>> According to some reports, there was only one person on duty in the control tower so nobody was able to watch the airfield. An observer would have noticed that the plane was on the wrong runway before it started its takeoff roll. We may well see a requirement for a full time observer to monitor movement of aircraft on the ground and to verify that they are where they should be.

Human beings are fallible, so the system really does need checks of this sort.

The CRJ-200, first introduced in 1993, now manufactured by Bombardier Aerospace, has an impressive safety record. There is no indication so far of any defect or malfunction of the aircraft that might have contributed to this accident.

The operator, Comair, also has a very impressive safety record.

Norm.
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Old August 27th, 2006, 07:00 PM
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Quote:
Originally Posted by Rev22:17
a plane taxiing from the terminal to Runway 26 would pass the start of Runway 22 en route. It appears that the pilot inadvertently turned onto Runway 26(3500 feet) rather than Runway 22(7003 feet)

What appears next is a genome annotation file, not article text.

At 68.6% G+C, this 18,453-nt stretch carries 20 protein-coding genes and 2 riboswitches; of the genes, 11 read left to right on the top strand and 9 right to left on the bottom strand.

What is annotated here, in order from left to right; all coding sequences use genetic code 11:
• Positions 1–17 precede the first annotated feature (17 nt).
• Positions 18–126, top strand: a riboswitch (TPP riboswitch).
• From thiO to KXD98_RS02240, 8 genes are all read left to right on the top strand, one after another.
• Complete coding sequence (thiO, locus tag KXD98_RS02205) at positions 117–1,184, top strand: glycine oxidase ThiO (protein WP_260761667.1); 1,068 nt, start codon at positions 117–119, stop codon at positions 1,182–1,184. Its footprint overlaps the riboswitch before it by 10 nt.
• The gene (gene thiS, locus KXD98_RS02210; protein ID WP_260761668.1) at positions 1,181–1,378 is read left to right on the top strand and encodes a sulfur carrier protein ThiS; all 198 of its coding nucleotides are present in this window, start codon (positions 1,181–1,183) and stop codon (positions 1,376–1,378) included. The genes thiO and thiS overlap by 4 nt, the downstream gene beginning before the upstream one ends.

First, any plane taxing from the terminal would cross Runway 26 first, not Runway 22.

Quote:
Originally Posted by Rev22:17
>> Runway 26 is restricted to small civil aircraft (no commercial traffic), but nonetheless has standard runway markings. A difference in markings (different color of signs, for example) would have provided a visual cue that might have prevented the pilot from turning onto the wrong runway.
Many years ago the FAA determined that one of the root causes of runway incursions at airports were due to non-standard runway markings. The FAA has mandated all US airports have standard runway and taxiway markings for all airplane movement areas. To change back would be dangerous. Runways and taxiways are marked the way they are so pilots have only one standard nationwide for safely moving their aircraft and keeping runway incursions down. Runway incursions are far more serious and used to happen much more often then a single airplane taking off from the wrong runway. This change by the FAA to standardize runway and taxiway markings along with their 20+ years of additional pilot training to prevent runway incursions has done much more for airplane and passenger safety then to change runway markings due to a single incident. By the way, both Canada and US about the same time adopted these standard markings and they are followed around the world pretty much.

Quote:
Originally Posted by Rev22:17